Country of origin:
Type of music generally:
Most recent release, Blessing & Curse (2006)
Both vocally and in her songwriting and style, Maria Lithell has a strong thread of Aimee Mann running through a large part (but not all!) of her sound. Maria Lithell's voice is little higher and less throaty, and she's mining the same kind of folky pop area with anthemic choruses...but she's not a carbon copy, and she has a style and a good range of hooky songs all her own. (Neile)
Recommended first album:
Blessing & Curse (2006) is her debut
Blessing & Curse (2006)
2006—Little by Lithell—SEWRR05001
Recommended for folky rock fans.
Maria Lithell—vocals, backing vocals, organ
Asa Bosdotter—piano (8)
This is a strong, affecting collection of songs. Maria Lithell has a folky but rocking sound and has a knack for anthemic choruses that really catch your ears. The first (and title) track, "Blessing and Curse" is the most Aimee Mann-sounding to me, but the album quickly heads off in its own directions, with the rocking "Nothing in Between," the yearning "Bed Full of Flowers," the heartfelt, haunting "Bully." Though it's a basic rock ballad, the vocals in "Hear and Now" bring me back to Aimee Mann, though the sound is distinctly different. "I'm Still Me" and "Will I Ever Learn?" feel very personal. "Running" is a really lovely peronal ballad, while "Free Society" seems more political and a little didactic. In constrast, the following track "R.E.M." is lilting and playful. "Flowers" is a story song" while "The Ice is Singing" is evocative and dreamy, then powerful and aching. The final track "Freeze the Frame" move between the delicate and the fully yearning. From this you can see there's more to her than the one point of comparison. (Neile)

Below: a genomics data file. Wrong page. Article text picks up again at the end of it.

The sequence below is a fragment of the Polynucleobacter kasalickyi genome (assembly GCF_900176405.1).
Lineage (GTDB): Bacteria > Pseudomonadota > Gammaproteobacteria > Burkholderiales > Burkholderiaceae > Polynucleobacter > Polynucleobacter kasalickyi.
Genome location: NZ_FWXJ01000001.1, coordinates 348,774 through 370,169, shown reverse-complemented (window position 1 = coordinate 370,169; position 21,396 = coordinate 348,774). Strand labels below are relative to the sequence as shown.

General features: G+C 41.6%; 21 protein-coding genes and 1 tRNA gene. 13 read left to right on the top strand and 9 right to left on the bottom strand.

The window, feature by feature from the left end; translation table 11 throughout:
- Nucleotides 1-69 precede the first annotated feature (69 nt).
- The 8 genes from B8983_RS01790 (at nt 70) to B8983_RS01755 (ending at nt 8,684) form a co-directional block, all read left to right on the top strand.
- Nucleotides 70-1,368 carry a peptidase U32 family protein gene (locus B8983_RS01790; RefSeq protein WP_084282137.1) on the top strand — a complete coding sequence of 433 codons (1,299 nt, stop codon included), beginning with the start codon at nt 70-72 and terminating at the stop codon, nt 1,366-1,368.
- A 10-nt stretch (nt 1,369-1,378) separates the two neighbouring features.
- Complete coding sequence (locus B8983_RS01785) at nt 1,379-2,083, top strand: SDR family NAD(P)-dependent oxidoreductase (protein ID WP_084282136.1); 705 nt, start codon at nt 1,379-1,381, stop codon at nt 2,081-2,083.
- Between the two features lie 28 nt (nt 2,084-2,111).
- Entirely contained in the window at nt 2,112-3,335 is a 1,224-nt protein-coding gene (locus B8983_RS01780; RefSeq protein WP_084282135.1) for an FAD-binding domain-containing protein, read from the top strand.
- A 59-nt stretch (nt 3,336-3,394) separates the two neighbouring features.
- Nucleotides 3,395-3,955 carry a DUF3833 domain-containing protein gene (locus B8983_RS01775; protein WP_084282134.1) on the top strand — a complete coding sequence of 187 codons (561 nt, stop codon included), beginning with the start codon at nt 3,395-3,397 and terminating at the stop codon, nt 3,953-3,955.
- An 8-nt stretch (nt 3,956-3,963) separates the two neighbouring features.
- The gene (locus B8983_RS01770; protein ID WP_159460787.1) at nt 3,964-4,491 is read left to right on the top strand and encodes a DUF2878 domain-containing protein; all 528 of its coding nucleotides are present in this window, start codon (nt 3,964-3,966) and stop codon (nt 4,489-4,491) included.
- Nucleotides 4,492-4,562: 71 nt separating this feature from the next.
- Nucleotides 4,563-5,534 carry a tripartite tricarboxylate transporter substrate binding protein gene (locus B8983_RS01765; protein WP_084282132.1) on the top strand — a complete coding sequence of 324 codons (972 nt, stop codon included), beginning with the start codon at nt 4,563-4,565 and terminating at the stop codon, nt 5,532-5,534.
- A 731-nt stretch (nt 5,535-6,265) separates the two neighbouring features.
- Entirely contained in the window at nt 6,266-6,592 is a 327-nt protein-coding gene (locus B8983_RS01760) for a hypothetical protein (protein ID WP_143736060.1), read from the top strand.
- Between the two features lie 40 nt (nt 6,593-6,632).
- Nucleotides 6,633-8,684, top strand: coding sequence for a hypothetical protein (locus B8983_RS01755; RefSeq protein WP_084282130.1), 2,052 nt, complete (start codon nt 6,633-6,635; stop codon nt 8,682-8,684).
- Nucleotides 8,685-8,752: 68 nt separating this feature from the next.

DISCLAIMER: Comments and reviews in the Ectophiles' Guide are excerpted from the ecto mailing list or volunteered by members of the list. They are the opinions of music enthusiasts, not professional music critics.
|Entry last updated 2010-11-09 21:00:15.
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